Talk therapy

Looking for a therapist — whether you’re trying therapy for the first time or you need to find a new one — can feel overwhelming. But don’t let that keep you from getting the help you need. You can find a therapist that’s the right fit for you.

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Is Therapy Right For Me?

If you’re wondering whether you can benefit from therapy, the answer is probably yes.

Psychotherapy — therapy for short — is often part of treatment for many mental health diagnoses. Conditions commonly treated using therapy include depression, bipolar disorder, and anxiety disorders.

But therapy isn’t just for those managing specific mental health conditions. Everyone can benefit from therapy. Therapy gives you the space to deal with specific life challenges — such as the death of a loved one or a divorce. It can help you cope with other medical issues you or someone close to you is experiencing, like cancer or chronic pain.

Therapy can also help you process past trauma or deal with everyday stress and challenges. Therapy empowers you by providing the tools and additional support you need to manage your day-to-day life.

What’s the difference between psychology, psychiatry, and psychotherapy?

Psychology is the study of how people think, act, react, and interact. Psychologists provide different types of therapy and can perform various tests and evaluations. They do not prescribe medication, but can refer you to a provider who can.

Psychiatry is the study of the diagnosis, treatment, and prevention of mental health disorders. As medically trained doctors, psychiatrists can prescribe medications and other medical services to treat mental health disorders.

Psychotherapy is a type of mental health treatment that does not use medication. Both psychologists and psychiatrists can provide psychotherapy. Also called talk therapy or counseling, psychotherapy can help with specific mental health conditions as well as everyday stresses, trauma, or situational or emotional challenges.

There are many different types of therapy, including cognitive-behavioral therapy and exposure therapy. Therapy can be performed in a group setting or one-on-one sessions.

Who provides psychotherapy?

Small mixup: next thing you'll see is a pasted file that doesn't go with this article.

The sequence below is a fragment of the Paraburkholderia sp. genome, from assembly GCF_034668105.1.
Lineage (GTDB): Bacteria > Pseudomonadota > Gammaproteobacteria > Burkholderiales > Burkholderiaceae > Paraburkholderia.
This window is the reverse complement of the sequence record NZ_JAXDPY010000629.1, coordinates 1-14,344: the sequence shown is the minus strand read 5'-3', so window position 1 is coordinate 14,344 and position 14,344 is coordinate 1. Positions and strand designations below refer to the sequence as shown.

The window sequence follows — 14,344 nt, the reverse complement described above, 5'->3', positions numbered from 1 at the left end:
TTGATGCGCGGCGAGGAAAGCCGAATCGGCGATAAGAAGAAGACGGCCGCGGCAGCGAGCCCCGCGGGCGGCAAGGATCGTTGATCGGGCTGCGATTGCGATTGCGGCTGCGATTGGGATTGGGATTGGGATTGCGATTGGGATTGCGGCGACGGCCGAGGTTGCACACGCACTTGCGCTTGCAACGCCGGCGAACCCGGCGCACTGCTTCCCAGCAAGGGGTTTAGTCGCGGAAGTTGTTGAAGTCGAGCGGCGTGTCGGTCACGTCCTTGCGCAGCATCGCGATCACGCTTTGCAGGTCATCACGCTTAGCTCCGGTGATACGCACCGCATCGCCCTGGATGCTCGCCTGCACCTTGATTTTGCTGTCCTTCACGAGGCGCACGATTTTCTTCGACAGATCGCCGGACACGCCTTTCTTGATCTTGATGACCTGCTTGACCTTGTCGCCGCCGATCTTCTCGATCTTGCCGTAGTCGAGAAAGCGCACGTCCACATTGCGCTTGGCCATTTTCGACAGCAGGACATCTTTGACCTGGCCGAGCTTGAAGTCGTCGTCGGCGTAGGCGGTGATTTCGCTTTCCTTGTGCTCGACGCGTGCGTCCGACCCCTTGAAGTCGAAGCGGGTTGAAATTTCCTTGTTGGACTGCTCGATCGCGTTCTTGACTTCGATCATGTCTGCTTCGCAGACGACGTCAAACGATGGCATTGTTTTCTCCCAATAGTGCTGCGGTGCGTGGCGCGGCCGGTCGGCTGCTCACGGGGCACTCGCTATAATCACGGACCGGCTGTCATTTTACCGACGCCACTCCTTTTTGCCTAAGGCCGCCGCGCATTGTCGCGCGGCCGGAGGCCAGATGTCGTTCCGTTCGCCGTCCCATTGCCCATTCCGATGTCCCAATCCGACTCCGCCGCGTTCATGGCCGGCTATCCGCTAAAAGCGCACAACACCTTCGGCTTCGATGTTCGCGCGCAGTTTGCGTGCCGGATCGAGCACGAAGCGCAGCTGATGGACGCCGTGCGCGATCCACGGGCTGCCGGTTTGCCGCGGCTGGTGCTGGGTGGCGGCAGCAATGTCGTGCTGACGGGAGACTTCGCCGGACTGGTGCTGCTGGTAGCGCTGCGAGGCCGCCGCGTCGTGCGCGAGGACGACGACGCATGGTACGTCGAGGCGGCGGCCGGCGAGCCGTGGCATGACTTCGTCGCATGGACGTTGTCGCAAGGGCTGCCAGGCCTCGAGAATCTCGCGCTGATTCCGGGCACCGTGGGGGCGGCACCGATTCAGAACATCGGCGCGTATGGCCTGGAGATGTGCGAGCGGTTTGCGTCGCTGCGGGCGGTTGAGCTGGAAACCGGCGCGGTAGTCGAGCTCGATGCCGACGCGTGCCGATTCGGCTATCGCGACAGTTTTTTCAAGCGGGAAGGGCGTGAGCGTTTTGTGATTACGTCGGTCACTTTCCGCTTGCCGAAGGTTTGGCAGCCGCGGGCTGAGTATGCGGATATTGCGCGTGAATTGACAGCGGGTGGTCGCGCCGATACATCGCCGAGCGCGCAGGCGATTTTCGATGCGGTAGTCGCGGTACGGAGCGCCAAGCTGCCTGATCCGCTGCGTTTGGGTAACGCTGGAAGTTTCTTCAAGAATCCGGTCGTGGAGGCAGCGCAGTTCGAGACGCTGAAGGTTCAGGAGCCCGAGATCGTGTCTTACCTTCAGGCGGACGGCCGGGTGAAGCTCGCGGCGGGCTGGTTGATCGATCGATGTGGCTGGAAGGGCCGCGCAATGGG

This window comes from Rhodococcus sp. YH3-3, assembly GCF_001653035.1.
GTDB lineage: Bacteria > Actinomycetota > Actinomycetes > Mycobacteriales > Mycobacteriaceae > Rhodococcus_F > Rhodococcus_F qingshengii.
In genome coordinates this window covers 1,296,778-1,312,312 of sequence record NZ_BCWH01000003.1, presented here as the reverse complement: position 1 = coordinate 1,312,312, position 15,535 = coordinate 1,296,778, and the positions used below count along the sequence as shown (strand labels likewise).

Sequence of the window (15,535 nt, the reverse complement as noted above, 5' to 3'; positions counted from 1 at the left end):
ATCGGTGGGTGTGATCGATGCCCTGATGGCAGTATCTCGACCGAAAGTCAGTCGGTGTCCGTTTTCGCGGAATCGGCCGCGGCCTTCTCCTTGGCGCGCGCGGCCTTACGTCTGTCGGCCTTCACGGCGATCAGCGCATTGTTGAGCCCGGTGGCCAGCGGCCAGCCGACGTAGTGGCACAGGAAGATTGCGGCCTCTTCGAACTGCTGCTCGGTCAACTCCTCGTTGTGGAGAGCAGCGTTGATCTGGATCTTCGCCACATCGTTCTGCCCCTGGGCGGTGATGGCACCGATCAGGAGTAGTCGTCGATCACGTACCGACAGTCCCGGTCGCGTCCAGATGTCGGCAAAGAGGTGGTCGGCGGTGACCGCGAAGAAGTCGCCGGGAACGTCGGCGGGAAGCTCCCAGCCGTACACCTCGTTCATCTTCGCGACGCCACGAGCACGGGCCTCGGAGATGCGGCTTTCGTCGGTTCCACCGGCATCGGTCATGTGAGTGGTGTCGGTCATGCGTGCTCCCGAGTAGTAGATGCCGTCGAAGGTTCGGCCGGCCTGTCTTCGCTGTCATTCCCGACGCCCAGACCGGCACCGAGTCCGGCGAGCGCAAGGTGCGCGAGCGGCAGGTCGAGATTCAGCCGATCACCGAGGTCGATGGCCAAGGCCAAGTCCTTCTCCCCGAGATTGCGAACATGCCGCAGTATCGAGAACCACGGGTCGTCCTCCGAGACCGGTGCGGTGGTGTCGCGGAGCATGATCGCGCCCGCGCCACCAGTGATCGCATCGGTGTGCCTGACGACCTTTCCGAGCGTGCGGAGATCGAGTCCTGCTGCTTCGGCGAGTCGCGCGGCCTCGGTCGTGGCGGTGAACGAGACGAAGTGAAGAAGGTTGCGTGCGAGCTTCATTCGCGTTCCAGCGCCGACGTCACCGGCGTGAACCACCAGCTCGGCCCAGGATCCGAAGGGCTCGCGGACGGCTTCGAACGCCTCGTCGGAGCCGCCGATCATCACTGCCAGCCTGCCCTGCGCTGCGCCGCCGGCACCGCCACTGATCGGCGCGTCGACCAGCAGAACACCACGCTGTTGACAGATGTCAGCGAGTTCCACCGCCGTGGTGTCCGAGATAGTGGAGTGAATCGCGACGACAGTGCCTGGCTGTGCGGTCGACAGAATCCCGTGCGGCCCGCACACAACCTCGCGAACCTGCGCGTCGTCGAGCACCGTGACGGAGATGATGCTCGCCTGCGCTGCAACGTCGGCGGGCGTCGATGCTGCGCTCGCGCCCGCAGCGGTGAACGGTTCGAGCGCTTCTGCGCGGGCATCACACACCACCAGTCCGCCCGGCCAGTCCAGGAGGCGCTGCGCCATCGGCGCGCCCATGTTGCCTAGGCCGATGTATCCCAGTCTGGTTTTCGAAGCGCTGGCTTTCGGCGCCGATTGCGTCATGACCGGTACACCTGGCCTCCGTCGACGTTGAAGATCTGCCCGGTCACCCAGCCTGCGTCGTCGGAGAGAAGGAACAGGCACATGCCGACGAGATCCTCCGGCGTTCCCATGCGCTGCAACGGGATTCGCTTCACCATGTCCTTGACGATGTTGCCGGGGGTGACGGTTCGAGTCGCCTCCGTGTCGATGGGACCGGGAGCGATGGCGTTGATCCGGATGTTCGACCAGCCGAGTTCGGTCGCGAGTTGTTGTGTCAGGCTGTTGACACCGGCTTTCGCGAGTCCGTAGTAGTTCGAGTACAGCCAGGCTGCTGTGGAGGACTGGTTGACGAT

Several types of mental health professionals can provide psychotherapy. These include:

  • Psychiatrists.
  • Psychologists.
  • Licensed social workers.
  • Licensed professional counselors.
  • Licensed marriage and family therapists.
  • Psychiatric nurse practitioners.

How To Find A Therapist

Finding the right therapist for you can take a little time and research. Here are some good ways to look for a therapist.

Ask your primary care provider

Part of your doctor’s job is to provide referrals to specialists, including therapists. Many UPMC primary care groups have a therapist in the practice that your doctor can refer you to. Your doctor can be an excellent place to start if you’re still figuring out how therapy might help you.

Get recommendations from a previous therapist

If you have a good relationship with your current or previous therapist, ask who they think would be a good fit for you. Your therapist should have a good idea of what type of therapy and what kinds of therapists could be the most beneficial for you.

Get referrals from a psychiatrist

If you’re seeing a psychiatrist, they can recommend therapists with expertise in specific areas.

Check with your insurance provider

Your insurance provider will usually have a directory of therapists who accept your insurance. You can call your insurance’s customer service or look for a database of their doctors and specialists online.

If you get a therapist recommendation from another source, check your insurance’s provider database to make sure they accept your insurance. You may want to call the therapy practice directly and check that their policies haven’t changed.

Ask family and friends

Your family and friends may also currently use or have used therapy. Use the people you know network as a resource. Talking about your experiences can help fight the stigma against mental health.